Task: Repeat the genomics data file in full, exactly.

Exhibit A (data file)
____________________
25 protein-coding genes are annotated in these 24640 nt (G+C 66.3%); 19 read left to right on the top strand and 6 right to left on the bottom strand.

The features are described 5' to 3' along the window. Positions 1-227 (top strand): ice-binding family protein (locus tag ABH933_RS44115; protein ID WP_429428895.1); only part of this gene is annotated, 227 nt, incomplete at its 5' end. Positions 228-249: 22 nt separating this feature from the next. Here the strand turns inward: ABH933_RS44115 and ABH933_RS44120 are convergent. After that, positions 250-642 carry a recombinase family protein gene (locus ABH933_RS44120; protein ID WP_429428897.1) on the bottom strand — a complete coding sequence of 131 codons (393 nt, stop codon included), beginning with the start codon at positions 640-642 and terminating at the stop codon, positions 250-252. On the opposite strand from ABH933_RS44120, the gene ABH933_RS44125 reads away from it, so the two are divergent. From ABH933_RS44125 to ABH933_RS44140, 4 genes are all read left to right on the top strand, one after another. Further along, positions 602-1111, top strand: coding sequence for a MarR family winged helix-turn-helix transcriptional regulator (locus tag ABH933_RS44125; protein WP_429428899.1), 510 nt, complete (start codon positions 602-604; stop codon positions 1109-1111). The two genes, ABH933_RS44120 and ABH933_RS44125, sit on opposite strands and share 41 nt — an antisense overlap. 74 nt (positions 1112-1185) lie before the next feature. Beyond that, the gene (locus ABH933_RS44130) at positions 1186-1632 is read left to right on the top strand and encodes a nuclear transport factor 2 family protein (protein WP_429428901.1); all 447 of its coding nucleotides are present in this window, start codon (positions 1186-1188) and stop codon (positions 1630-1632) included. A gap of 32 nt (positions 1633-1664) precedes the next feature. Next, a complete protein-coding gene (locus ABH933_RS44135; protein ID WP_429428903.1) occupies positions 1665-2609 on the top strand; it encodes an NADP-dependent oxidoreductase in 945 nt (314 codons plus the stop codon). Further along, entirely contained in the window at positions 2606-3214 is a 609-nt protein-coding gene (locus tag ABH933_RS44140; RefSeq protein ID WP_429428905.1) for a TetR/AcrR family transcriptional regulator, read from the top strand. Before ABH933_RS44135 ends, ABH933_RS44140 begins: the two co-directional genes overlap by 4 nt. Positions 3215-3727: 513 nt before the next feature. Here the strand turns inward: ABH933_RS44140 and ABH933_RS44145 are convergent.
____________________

25 protein-coding genes are annotated in these 24640 nt (G+C 66.3%); 19 read left to right on the top strand and 6 right to left on the bottom strand.

The features are described 5' to 3' along the window. Positions 1-227 (top strand): ice-binding family protein (locus tag ABH933_RS44115; protein ID WP_429428895.1); only part of this gene is annotated, 227 nt, incomplete at its 5' end. Positions 228-249: 22 nt separating this feature from the next. Here the strand turns inward: ABH933_RS44115 and ABH933_RS44120 are convergent. After that, positions 250-642 carry a recombinase family protein gene (locus ABH933_RS44120; protein ID WP_429428897.1) on the bottom strand — a complete coding sequence of 131 codons (393 nt, stop codon included), beginning with the start codon at positions 640-642 and terminating at the stop codon, positions 250-252. On the opposite strand from ABH933_RS44120, the gene ABH933_RS44125 reads away from it, so the two are divergent. From ABH933_RS44125 to ABH933_RS44140, 4 genes are all read left to right on the top strand, one after another. Further along, positions 602-1111, top strand: coding sequence for a MarR family winged helix-turn-helix transcriptional regulator (locus tag ABH933_RS44125; protein WP_429428899.1), 510 nt, complete (start codon positions 602-604; stop codon positions 1109-1111). The two genes, ABH933_RS44120 and ABH933_RS44125, sit on opposite strands and share 41 nt — an antisense overlap. 74 nt (positions 1112-1185) lie before the next feature. Beyond that, the gene (locus ABH933_RS44130) at positions 1186-1632 is read left to right on the top strand and encodes a nuclear transport factor 2 family protein (protein WP_429428901.1); all 447 of its coding nucleotides are present in this window, start codon (positions 1186-1188) and stop codon (positions 1630-1632) included. A gap of 32 nt (positions 1633-1664) precedes the next feature. Next, a complete protein-coding gene (locus ABH933_RS44135; protein ID WP_429428903.1) occupies positions 1665-2609 on the top strand; it encodes an NADP-dependent oxidoreductase in 945 nt (314 codons plus the stop codon). Further along, entirely contained in the window at positions 2606-3214 is a 609-nt protein-coding gene (locus tag ABH933_RS44140; RefSeq protein ID WP_429428905.1) for a TetR/AcrR family transcriptional regulator, read from the top strand. Before ABH933_RS44135 ends, ABH933_RS44140 begins: the two co-directional genes overlap by 4 nt. Positions 3215-3727: 513 nt before the next feature. Here the strand turns inward: ABH933_RS44140 and ABH933_RS44145 are convergent.